In 1937, a team of workmen digging within the old moat at the Tower of London made a strange discovery. To the great surprise of those present, the skulls of two formidably fanged beasts were excavated from the earth.
The skulls were taken to the Natural History Museum, where an expert declared that they belonged to a pair of African lions. The bones were then placed in a box and tucked away in the museum’s vast archive, where they remained for decades. They stayed there until advances in carbon dating made a more thorough analysis possible.
|The College of Psychic Studies||2020||0.3km||site_ao|
|Francis Bacon’s Studio and Home||2019||0.4km||site_ao|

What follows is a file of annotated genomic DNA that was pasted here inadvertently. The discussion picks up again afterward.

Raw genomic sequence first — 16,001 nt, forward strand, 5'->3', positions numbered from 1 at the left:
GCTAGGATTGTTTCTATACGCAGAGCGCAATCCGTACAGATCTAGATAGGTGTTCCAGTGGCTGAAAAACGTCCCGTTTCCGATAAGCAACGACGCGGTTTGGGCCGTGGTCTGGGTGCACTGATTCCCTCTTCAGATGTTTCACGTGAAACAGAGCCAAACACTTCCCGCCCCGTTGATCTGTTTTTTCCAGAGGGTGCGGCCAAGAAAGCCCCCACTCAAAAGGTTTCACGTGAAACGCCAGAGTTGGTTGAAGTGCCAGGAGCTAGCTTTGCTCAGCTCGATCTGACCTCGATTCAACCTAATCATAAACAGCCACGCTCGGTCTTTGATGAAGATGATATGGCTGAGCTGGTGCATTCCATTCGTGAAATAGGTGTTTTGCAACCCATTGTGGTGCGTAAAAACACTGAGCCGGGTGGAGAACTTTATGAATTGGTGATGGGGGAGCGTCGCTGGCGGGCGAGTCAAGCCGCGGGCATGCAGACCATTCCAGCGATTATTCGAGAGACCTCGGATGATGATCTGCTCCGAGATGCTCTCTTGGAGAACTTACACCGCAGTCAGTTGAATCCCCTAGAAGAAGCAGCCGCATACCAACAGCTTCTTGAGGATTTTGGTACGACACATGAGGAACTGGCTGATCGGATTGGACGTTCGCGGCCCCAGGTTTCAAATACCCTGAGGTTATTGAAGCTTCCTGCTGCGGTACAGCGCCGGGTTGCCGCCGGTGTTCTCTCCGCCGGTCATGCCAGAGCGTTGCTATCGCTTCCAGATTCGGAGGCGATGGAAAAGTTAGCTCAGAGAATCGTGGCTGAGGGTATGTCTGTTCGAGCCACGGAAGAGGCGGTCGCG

|Chi-Chi the Giant Panda||2019||0km||site_ao|
|Victoria and Albert Museum WWII Battle Scars||2019||0.3km||site_ao|
|Alfred Russel Wallace Statue||2019||0km||site_ao|
|Ernest Shackleton Statue||2019||0.5km||site_ao|
|Victoria & Albert Museum Dining Rooms||2019||0.3km||site_ao|
|V&A Dog Memorials||2019||0.3km||site_ao|
|The Clockmakers’ Museum||2018||0.2km||site_ao|
|Mary Anning’s Plesiosaur||2018||0km||site_ao|
|‘The Rocket’ Locomotive||2018||0.2km||site_ao|
|Alfred Hitchcock’s London Flat||2018||1km||site_ao|
|Tardis Police Box at Earl’s Court||2017||1.3km||site_ao|
|Hyde Park Barracks||1km||site_brutalism|
About the source: Atlas Obscura
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